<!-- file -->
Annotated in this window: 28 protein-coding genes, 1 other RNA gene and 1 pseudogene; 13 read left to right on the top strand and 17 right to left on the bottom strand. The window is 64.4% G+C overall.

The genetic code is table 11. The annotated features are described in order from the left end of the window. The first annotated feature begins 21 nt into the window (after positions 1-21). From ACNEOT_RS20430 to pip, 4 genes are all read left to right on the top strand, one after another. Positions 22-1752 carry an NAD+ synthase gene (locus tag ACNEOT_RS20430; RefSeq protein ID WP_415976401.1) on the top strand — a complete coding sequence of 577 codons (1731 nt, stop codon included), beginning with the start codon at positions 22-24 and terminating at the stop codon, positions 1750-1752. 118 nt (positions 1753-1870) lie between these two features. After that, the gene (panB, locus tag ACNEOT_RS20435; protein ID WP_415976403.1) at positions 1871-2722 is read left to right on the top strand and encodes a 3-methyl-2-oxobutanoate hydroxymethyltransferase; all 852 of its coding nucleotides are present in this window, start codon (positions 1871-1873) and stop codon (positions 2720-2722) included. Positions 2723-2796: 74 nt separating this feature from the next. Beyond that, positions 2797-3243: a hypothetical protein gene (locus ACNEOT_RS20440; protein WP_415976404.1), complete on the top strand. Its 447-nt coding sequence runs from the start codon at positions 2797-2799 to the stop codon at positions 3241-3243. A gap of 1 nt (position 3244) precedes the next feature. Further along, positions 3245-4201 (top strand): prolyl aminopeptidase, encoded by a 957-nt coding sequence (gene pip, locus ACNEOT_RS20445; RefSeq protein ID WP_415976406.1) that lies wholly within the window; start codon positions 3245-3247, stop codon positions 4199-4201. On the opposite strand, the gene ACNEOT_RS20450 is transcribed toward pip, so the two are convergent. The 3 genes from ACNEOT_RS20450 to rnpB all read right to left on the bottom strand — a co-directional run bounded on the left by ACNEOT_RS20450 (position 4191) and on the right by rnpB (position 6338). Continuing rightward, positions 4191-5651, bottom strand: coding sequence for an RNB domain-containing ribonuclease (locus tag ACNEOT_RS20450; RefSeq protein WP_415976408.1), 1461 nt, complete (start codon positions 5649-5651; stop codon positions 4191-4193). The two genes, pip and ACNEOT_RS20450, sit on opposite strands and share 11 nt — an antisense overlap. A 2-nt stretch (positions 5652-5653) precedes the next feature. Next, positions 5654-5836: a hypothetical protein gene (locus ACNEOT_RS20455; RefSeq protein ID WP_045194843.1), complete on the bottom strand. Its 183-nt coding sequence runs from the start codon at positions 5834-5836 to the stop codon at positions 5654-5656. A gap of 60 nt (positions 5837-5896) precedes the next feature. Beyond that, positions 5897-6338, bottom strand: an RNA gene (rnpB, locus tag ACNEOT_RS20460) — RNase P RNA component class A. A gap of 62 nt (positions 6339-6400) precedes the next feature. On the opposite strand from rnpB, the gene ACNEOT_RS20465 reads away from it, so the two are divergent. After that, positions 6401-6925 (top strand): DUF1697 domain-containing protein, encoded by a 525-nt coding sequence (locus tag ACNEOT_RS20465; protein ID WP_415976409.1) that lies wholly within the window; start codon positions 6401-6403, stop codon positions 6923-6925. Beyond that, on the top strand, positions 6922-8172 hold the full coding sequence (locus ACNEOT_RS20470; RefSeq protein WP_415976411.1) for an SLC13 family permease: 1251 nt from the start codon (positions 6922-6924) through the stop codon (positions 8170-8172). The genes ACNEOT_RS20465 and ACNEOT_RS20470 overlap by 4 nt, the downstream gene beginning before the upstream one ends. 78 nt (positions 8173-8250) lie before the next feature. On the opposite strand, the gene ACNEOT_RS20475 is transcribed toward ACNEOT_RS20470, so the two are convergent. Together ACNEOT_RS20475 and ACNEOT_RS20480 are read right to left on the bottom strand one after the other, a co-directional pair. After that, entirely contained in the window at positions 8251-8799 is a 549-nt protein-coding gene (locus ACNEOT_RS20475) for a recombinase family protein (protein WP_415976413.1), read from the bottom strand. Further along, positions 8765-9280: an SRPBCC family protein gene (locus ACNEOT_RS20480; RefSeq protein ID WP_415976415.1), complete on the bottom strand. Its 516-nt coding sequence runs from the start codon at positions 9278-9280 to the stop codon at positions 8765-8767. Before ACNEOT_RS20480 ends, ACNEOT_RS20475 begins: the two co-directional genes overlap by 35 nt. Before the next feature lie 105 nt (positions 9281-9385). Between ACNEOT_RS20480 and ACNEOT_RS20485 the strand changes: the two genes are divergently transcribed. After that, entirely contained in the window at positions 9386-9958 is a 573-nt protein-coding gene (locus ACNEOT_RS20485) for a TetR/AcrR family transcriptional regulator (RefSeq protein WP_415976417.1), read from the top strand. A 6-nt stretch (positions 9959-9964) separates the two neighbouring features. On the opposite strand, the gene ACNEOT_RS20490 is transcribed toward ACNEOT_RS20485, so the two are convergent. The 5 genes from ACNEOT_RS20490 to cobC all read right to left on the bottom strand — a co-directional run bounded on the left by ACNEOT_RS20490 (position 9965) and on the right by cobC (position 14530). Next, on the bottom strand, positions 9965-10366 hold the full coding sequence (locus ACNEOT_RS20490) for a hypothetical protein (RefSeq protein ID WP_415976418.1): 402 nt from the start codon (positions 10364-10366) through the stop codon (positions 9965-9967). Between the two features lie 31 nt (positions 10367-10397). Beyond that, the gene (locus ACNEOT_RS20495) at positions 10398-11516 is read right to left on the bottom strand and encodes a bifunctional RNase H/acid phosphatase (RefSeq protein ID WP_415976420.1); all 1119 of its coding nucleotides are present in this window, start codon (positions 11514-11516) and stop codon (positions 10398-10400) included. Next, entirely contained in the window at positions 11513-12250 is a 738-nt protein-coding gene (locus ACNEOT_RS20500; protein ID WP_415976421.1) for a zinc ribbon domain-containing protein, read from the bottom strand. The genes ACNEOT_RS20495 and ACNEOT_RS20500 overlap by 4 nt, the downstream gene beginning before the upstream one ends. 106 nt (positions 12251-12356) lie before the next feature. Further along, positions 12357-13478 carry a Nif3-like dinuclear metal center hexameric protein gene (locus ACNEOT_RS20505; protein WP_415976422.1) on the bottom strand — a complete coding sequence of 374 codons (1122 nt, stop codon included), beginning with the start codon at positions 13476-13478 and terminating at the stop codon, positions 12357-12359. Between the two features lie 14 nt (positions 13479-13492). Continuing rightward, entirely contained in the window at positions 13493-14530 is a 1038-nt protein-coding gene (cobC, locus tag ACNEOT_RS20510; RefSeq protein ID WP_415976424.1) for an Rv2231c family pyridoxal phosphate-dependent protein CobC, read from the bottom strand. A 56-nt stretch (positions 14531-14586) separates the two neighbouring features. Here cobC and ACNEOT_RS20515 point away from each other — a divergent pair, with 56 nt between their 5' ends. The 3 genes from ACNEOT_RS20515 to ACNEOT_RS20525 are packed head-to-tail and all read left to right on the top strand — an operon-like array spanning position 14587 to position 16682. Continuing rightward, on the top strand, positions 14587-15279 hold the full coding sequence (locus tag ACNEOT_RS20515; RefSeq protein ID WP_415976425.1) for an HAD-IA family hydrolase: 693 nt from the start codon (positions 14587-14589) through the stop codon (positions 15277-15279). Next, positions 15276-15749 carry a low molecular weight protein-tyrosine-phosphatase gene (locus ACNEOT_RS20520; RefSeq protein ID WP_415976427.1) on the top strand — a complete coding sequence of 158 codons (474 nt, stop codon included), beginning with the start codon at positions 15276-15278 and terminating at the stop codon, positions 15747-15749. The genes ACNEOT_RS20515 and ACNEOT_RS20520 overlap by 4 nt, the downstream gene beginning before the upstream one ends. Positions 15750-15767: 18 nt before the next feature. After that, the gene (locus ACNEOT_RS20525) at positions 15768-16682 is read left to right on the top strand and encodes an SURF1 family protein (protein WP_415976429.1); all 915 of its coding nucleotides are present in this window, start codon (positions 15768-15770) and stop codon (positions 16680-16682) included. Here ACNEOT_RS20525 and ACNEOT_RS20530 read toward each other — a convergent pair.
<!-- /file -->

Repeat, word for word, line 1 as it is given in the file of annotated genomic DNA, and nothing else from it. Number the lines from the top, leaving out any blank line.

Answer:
Annotated in this window: 28 protein-coding genes, 1 other RNA gene and 1 pseudogene; 13 read left to right on the top strand and 17 right to left on the bottom strand. The window is 64.4% G+C overall.